• My partner who loves me accepts me as I am and does it all
  • Me – for believing in my own strength

 

No, Genuine gratitude has to be the ultimate reason to be here…

 

 

Spring and its seasonal highlights; Kew Gardens

It was exactly a week ago, we walked into the Princess of Wales Conservatory. Look at what we were surrounded with. Colour, warmth, tropical gardens, history of 21st century horticulturists, modern plant hunters, poison frogs in aquariums and man made exhibition of orchids. 

I even giggled in the Palm house when I saw the African Palm Tree that produces palm oil. My mouth watered for home made Nigerian food, cooked with fresh palm oil. 
  

We hopped on the train from West Hampstead. We, being my cousin, brother and I. 

It took us 2 hours door to door to get there. As part of my improvement to a healthier and improved wellbeing, I had decided to be more in contact with nature. Notwithstanding, it was also the last day of the Annual Orchids Festival and it’s grand exhibition. A Sunday in Spring…

Several discoveries of history in this exotic place of serenity. 

Kew Gardens. 

After a quick wander in Kew Village, and some hot chocolate and lemon cake slice in the garden’s cafe, my stroll around Kew Gardens had me. I couldn’t stop staring at the early daffodils. The first heralds of spring. 

 

300 acres with over 300000 species of flowers and plants, you are left with no option but to connect to nature’s green earth. I didn’t connect. I immersed. The clean, fresh air, open green space, the geese, the peacocks, the temples, low steep hills, the Palm house, the grass gardens, the pigeons, the magnolias, the daffodils, into the treetop walkway, the fresh clear water fountains, wildlife and everything that identifies and is reflective of nature is Kew. The greatest preservation and the largest collection of botanical gardens in the world, has to be one of many earth’s gifts of beauty that I can honestly remain grateful for and celebratory to.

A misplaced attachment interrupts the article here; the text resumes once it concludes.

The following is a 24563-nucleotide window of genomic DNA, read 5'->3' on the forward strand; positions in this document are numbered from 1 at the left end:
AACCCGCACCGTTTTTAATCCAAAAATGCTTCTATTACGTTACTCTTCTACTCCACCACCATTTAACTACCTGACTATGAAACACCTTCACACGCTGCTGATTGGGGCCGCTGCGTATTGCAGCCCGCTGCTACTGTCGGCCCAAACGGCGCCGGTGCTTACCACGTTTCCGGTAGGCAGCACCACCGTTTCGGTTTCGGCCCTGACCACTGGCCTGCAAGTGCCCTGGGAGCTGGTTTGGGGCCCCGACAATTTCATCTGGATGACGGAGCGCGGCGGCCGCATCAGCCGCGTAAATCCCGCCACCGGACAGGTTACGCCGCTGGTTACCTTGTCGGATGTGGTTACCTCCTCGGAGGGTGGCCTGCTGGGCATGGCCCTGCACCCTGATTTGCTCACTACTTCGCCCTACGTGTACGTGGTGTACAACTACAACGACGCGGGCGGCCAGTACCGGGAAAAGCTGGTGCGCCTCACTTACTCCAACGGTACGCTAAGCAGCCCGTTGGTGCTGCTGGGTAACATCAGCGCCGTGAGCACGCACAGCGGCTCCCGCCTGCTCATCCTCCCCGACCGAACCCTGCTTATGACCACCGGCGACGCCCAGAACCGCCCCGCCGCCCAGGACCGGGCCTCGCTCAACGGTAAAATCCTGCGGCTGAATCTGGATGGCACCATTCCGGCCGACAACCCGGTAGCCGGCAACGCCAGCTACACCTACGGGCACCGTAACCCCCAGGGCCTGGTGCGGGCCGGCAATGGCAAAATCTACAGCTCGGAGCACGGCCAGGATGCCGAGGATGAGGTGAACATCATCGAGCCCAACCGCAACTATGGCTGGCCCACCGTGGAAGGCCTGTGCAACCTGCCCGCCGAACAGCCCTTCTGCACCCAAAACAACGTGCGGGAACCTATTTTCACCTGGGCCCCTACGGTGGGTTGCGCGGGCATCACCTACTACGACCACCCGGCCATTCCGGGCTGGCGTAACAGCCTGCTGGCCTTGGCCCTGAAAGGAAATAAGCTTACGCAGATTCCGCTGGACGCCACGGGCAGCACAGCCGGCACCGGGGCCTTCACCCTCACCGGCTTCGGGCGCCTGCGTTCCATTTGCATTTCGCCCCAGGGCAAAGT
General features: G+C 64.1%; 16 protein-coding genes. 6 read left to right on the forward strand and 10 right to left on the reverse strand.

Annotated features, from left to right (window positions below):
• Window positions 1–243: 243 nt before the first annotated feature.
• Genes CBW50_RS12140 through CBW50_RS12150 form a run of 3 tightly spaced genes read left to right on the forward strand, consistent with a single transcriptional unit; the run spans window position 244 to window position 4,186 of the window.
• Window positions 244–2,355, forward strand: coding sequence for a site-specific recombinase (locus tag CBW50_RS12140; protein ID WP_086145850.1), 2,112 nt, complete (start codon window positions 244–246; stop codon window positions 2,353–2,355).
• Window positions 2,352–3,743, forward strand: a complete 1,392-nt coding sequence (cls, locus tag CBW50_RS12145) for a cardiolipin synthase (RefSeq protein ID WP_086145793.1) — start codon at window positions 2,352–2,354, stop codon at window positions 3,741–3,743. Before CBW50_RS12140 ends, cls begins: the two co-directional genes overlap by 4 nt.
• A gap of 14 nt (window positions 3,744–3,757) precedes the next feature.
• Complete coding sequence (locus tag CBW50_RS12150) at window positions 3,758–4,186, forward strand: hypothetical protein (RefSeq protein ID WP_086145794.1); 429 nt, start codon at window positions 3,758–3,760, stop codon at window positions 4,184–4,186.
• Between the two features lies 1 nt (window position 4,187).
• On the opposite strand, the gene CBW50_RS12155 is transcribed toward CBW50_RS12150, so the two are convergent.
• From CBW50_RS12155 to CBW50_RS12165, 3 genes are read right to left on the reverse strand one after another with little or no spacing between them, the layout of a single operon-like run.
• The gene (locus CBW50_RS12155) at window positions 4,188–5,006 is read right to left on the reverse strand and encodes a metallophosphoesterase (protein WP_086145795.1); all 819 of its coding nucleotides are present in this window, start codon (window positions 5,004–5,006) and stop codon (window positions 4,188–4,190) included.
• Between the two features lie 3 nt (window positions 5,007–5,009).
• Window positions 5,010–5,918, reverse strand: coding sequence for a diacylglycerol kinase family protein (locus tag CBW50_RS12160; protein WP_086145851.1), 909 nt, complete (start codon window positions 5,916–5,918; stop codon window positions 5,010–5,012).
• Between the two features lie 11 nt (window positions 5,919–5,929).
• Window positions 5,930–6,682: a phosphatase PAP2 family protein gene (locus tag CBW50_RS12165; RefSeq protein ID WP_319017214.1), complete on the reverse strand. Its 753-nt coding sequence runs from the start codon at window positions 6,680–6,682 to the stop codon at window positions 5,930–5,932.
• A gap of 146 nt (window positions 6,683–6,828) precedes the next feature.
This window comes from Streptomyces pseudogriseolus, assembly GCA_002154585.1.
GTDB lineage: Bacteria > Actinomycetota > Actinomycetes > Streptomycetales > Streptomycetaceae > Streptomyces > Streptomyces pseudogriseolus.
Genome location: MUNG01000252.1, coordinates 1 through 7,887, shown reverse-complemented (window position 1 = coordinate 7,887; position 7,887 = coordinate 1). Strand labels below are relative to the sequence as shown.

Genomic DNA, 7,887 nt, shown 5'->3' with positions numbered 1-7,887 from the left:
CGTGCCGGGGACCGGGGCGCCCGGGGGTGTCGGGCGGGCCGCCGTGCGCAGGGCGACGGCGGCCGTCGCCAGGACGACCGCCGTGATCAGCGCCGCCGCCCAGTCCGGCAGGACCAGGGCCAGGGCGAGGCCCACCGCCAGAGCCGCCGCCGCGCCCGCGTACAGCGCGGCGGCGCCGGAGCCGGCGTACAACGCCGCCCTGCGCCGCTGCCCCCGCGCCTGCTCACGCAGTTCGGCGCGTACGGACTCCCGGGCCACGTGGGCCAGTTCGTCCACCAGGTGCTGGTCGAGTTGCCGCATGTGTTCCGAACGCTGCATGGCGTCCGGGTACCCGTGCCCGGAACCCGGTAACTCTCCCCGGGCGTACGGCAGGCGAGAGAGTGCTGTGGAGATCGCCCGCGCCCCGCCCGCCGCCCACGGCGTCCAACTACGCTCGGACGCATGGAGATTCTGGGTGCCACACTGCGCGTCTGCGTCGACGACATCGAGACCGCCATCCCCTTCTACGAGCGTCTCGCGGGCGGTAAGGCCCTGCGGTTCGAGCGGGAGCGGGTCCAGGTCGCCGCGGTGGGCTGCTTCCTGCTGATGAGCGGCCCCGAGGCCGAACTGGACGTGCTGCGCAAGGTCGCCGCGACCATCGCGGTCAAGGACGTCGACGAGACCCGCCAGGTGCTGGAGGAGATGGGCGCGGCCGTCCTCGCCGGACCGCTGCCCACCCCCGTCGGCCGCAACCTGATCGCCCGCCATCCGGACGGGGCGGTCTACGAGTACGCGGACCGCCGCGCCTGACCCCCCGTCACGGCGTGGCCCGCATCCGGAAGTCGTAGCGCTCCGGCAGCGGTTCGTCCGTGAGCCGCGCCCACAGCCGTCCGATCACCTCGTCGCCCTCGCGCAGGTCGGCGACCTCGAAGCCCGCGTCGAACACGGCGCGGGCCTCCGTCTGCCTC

The orchids celebrated the breadth and beauty of the Brazilian Flora. The skies were not blue, they were grey. The gallery represented layers of color, life and beauty. It instantly submersed this English’s gloomy, rainy and cold start to the day. 

  

But as the season is very typical of England’s volatile weather, it wasn’t very long until Kew Gardens saw the skies clear up rather quickly and the sun rays shone on the orchids which lit up in intense colour.

    
Nature is artful
Kew Gardens is art, life.
A garden of magnificence 
My fascination of natural beauty and cultural preservation 
An escape to paradise in London city. 
This natural healing to the mind and body
Sunday memories…